The Thattekkad boat tragedy that took place on February 20, 2007, was the most heart-wrenching of all accidents because 14 of the total deceased were children in the age group of 10 to 12. It was an excursion party from a school in Ernakulam district that met with the accident.

Justice MM Pareethupillai Commission found that the overloading of the boat and the untimely hour of the journey were the main causes for the accident.

Another judicial commission headed by Justice K. Narayana Kurup was appointed to inquire about the Kumarakom boat accident which occurred on July 27, 2002. According to the commission, the accident was primarily caused by the crew members’ negligence, overcrowding, and the boat’s poor condition and maintenance.

Overcrowding: The common reason

The reports of these four judicial commissions that investigated various boat accidents in Kerala shared a common finding. They highlighted overcrowding as the main reason for most of the accidents.

At least two of these inquiry commissions highlighted that the boats’ poor design was a contributing factor. Justice K. Narayana Kurup, in his report, had clearly stated this point. A properly designed passenger boat loaded to its rated capacity should not heel beyond a prescribed limit. However, a passenger boat, which does not satisfy this stability criteria, can heel beyond limit, especially under overloaded conditions, read the report. E. Maitheenkunju Commission had directed that wearing of safety jackets and providing safety instructions to the passengers must be made mandatory and sufficient number of life- saving devices should be provided.

Nearly all of the points made in the earlier inquiry commission reports have become relevant again in Tanur, where 22 precious lives were lost. The boat, Atlanta, which overturned, was definitely overcrowded, with the boat employees waiting till late evening for the boat to be filled beyond capacity. The local fishermen claim that this particular boat was a modified version of an older fishing boat rather than being properly designed or built.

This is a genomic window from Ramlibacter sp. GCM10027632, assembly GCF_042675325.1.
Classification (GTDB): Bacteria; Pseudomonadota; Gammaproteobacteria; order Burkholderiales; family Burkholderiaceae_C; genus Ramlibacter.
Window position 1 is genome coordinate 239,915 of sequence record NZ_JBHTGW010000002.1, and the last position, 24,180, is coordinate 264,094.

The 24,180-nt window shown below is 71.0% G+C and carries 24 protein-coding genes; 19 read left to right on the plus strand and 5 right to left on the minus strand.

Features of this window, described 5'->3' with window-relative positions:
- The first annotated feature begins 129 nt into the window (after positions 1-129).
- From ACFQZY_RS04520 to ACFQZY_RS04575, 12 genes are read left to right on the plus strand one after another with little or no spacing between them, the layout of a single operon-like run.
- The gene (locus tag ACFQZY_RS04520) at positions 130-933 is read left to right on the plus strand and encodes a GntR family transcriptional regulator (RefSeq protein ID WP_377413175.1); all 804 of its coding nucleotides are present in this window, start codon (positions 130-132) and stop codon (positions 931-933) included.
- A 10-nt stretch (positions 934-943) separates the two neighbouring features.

Also read: Kerala boat tragedy: CM Vijayan announces judicial probe, compensation of ₹10 lakh

Rival groups in boating

“The site of the accident is neither sea nor a proper river. It’s part of the Canolly canal (The Canolly canal, which is a part of Kerala’s west coast canal network, was built by the British by combining the rivers and streams along the coast.) It crosses the Purappuzha stretch very near to the river mouth, says Shamir, a voluntary life guard who operates at this particular beach.

Here, the boating is conducted by two rival groups and they file complaints with the police against each other in regular intervals. This also must have contributed to the accident as well. “I’ve learnt that the ill-fated boat did not have necessary papers to operate,” added Shamir.

The commissions have repeatedly emphasised licensing and vessel fitness inspections as other crucial aspects. That has also been questioned in this case. There are several claims regarding how the boat’s owner was able to obtain the necessary permissions from the authorities.

After a preliminary inspection, the Atlantic’s application for a permit to carry a maximum of 21 passengers was denied due to a number of defects. The owner had reapplied for approval, but the Maritime Board is still processing the case. However, the boat only began to operate in the past month, operating in direct violation of all laws and regulations.

“Another boat owner did file a complaint, but the authorities were unconcerned because they viewed it as a normal part of the competitive environment between the two boat owners,” said a police officer on condition of anonymity.

Also read: 12 boat tragedies that have left Kerala mourning over the past century

Learning from mistakes?

“The boat owner Pattarakath Nasar has been arrested and charged with murder under section 302 of IPC. Two boat workers, including the driver of the vessel, are on the run,” said Sujith S. Das, the district police chief of Malappuram.

Following the Tanur accident, the chief minister has announced another inquiry. It is highly likely that the new commission will identify the same issues that have remained unaddressed for the past century, dating back to the Redeemer boat tragedy. The story will be reported again with only the names of the deceased being different if another calamity occurs in the future. It seems inevitable unless we learn from our mistakes now.